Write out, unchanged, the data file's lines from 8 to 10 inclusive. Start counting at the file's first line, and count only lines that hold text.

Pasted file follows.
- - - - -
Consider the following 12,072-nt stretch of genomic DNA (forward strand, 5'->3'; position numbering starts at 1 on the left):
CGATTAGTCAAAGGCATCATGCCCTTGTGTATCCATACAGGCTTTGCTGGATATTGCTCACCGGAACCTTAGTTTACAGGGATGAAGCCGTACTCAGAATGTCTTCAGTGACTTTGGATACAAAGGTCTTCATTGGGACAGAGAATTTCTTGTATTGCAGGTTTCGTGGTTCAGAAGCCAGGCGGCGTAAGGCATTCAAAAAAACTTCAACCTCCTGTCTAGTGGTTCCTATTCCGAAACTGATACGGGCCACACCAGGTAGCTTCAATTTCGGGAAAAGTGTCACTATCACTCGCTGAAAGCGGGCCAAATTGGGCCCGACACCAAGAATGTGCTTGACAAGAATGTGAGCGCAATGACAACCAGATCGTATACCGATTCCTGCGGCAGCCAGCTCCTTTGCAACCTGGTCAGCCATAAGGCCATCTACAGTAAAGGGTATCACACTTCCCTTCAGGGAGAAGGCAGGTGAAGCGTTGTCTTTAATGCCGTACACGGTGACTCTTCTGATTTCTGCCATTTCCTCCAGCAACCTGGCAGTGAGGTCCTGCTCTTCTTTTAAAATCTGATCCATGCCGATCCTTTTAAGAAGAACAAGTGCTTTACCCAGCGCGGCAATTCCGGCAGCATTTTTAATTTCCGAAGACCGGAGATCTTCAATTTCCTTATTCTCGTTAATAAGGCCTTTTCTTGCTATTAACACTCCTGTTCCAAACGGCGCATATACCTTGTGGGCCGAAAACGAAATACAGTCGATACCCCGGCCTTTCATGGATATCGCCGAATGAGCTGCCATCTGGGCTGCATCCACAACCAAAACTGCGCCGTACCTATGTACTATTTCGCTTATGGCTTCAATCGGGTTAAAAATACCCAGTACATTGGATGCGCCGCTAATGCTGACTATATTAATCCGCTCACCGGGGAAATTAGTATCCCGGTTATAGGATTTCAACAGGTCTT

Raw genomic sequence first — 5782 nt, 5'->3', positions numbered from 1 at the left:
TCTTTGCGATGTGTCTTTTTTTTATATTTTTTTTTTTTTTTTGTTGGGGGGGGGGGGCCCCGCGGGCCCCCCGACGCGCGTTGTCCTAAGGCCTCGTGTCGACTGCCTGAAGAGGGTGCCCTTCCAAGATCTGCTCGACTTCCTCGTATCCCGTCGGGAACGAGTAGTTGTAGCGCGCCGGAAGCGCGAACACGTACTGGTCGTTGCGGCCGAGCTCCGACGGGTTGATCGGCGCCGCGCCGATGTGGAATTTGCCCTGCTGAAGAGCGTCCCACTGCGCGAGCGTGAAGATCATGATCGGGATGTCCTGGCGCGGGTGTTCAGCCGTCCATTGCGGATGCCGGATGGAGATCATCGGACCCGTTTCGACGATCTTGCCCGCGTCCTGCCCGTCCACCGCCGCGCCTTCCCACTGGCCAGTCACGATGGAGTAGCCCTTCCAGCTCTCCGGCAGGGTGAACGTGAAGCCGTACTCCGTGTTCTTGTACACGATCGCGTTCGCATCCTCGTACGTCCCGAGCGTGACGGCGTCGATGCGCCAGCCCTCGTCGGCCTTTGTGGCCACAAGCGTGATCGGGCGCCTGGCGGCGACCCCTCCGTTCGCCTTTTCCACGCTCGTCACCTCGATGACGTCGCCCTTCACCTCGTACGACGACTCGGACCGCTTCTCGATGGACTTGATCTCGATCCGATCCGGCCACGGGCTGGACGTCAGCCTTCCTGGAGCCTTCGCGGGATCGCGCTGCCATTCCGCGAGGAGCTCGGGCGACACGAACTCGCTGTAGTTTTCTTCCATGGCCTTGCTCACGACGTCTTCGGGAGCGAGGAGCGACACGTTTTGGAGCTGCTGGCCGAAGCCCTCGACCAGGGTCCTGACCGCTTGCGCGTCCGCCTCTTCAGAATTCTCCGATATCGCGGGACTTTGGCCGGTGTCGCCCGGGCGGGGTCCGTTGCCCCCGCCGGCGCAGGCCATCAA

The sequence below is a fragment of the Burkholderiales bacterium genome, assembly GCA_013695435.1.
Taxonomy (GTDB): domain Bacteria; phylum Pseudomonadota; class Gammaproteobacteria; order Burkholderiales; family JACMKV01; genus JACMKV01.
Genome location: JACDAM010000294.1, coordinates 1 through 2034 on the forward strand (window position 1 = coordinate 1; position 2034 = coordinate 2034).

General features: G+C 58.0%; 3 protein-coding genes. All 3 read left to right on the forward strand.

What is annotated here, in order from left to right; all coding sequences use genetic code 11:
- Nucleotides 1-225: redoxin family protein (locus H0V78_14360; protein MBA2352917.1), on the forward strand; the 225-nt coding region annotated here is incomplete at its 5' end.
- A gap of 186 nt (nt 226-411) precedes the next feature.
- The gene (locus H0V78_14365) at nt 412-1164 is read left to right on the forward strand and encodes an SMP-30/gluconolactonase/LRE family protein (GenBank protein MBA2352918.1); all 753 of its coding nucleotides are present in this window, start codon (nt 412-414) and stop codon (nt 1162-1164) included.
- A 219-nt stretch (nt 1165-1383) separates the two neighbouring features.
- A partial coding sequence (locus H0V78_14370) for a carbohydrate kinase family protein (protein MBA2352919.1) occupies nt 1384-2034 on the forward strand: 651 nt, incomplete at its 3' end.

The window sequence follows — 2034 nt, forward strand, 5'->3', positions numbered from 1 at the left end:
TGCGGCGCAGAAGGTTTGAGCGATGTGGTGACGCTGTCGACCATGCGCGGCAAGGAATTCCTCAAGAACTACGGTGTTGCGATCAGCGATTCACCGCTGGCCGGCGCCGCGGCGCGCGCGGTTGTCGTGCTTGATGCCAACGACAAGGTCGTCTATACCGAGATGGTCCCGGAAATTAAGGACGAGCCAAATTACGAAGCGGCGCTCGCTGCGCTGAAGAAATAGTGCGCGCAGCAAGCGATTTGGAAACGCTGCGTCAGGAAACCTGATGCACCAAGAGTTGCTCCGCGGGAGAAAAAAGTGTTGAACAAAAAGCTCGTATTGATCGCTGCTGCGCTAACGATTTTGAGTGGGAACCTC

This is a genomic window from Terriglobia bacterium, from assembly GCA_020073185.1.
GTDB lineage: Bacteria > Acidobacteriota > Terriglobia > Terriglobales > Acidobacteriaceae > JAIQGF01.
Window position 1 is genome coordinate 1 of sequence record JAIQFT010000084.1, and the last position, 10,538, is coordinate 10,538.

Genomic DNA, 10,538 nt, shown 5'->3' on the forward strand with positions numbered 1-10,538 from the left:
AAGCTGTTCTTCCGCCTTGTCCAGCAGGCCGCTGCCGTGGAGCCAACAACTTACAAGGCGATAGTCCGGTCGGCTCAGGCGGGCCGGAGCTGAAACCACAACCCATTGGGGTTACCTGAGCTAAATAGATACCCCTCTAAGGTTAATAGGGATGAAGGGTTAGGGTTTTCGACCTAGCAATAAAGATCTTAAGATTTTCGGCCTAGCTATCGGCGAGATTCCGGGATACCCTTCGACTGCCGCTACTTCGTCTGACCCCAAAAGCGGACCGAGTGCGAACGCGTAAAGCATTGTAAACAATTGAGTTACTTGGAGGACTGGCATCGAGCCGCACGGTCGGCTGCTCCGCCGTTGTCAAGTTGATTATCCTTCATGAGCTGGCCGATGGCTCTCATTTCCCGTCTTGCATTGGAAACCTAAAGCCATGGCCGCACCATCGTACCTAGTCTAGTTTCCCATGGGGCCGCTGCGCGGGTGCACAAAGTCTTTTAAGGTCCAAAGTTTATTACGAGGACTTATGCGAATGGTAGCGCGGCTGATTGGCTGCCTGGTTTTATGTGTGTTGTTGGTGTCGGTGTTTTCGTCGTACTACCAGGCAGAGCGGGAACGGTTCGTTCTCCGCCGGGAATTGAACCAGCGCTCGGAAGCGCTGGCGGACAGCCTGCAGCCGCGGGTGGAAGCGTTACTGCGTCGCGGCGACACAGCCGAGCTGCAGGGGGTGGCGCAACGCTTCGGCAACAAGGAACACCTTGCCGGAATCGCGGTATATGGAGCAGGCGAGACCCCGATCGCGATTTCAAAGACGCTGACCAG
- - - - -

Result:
General features: G+C 58.0%; 3 protein-coding genes. All 3 read left to right on the forward strand.

What is annotated here, in order from left to right; all coding sequences use genetic code 11:
- Nucleotides 1-225: redoxin family protein (locus H0V78_14360; protein MBA2352917.1), on the forward strand; the 225-nt coding region annotated here is incomplete at its 5' end.